Verify publishes technical guide
The team behind GOV.UK Verify has stepped up the effort to support its integration with government services, with the publication of a technical guide on Github.
It follows the earlier publication of an onboarding guide for the online identity assurance process, providing more information for technical delivery teams. A blogpost highlighted the need to explain issues such as a public key infrastructure and how to request certificates.
The Verify team plans to conduct more user research on the guides and is looking for feedback from government users.
Cloud based CCTV shows vulnerabilities
Cloud based and traditional DVR based CCTV systems suffer major security vulnerabilities, according to research conducted for video surveillance company Cloudview.
It has published a white paper that says flaws inherent in most systems make it too easy for intruders to hijack connections to the device’s IP address.
During the research five routers, digital video records (DVRs) and IP cameras running the latest software were placed on the open internet. One device was breached within minutes, within 24 hours two were under the control of an unknown attacker, and a third was left inoperable.
“Any insecure embedded device connected to the internet is a potential target for attacks, but organisations don’t seem to realise that this includes their CCTV system,” said Andrew Tierney, the independent consultant who carried out the research. “It can easily provide a gateway to their entire network, enabling anyone with malicious intent to corrupt all their systems or extract huge amounts of data.”
Axelos points to cyber weakness
UK organisations are putting their reputation and customer trust at greater risk by failing to provide their staff with effective cyber security awareness and capability to defend against cyber attacks, according to the latest research from Axelos.
The joint venture between the Cabinet Office and Capita found that most organisations are underestimating the “human factor” of employee behaviour in corporate cyber risk. 75% of large organisations suffered staff-related security breaches in 2015, with 50% of the worst breaches caused by human error.
While 42% executives responsible for information security said their training was “very effective” at providing general awareness of the risks, only 28% said they were very effective at changing behaviour in relation to information security.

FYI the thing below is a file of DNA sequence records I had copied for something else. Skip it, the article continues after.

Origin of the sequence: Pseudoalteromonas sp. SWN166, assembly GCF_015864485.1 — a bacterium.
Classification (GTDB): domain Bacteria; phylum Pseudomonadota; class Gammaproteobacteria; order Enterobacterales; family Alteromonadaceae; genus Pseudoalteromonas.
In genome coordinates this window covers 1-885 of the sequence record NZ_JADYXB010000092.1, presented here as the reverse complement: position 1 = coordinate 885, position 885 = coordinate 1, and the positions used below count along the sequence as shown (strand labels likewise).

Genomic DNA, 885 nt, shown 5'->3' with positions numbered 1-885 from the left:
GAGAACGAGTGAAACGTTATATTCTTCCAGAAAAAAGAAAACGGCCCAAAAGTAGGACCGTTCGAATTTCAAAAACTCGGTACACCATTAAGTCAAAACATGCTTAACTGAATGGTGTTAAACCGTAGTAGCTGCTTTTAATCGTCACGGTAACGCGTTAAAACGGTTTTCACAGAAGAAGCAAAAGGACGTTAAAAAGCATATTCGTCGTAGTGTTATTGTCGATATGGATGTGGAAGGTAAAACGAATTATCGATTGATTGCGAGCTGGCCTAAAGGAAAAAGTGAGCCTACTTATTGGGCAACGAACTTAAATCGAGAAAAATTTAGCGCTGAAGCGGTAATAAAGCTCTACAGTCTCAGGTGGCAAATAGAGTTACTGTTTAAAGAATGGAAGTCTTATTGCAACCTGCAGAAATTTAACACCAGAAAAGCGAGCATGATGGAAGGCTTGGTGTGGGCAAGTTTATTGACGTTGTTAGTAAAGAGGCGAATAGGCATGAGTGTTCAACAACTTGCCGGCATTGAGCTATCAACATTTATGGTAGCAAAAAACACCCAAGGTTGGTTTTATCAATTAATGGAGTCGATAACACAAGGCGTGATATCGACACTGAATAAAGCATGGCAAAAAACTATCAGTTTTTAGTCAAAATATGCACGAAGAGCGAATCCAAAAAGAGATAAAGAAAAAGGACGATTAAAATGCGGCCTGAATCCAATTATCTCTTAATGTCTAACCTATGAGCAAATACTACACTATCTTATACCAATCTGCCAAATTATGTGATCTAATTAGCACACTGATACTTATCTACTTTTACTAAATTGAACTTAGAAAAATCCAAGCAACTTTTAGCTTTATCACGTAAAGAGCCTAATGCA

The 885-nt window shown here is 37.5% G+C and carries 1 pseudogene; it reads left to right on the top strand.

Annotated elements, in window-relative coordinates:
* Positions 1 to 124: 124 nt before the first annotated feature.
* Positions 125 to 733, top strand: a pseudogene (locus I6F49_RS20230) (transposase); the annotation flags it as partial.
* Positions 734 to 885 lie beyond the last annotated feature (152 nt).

For ensuring compliance with regulatory requirements, 37% rated their training as very effective, but only 33% gave it the rating for reducing exposure to the risk of information security breaches. A similar minority of 32% were “very confident” that the training was relevant to staff, despite 99% citing security awareness as important to minimise the risk of security breaches.
Hypercat identifies smart city priorities
Hypercat, the consortium promoting the use of the internet of things (IoT) in smart cities, has highlighted the priorities for the Old Oak and Park Royal Development urban redevelopment in London.
Its interim Smart Strategy emphasises three themes: transport and the public realm, utilities infrastructure and smart sustainability. It also makes recommendations around green measures, promoting integration and connectivity, and innovation.
This is aimed at making the development an exemplar for 'smart' regeneration, in using the latest technology to boost economic growth and improve the quality of life for residents.
Victoria Hills, chief executive officer of the Old Oak and Park Royal Development Corporation, said: “I’m keen that the OPDC can quickly build upon the interim Smart Strategy so we can embed technology, innovation and smart approaches into everything we do to plan, design, build, and finance the UK’s largest regeneration project.”
Image: Otto Normalverbraucher, public domain via Wikimedia Commons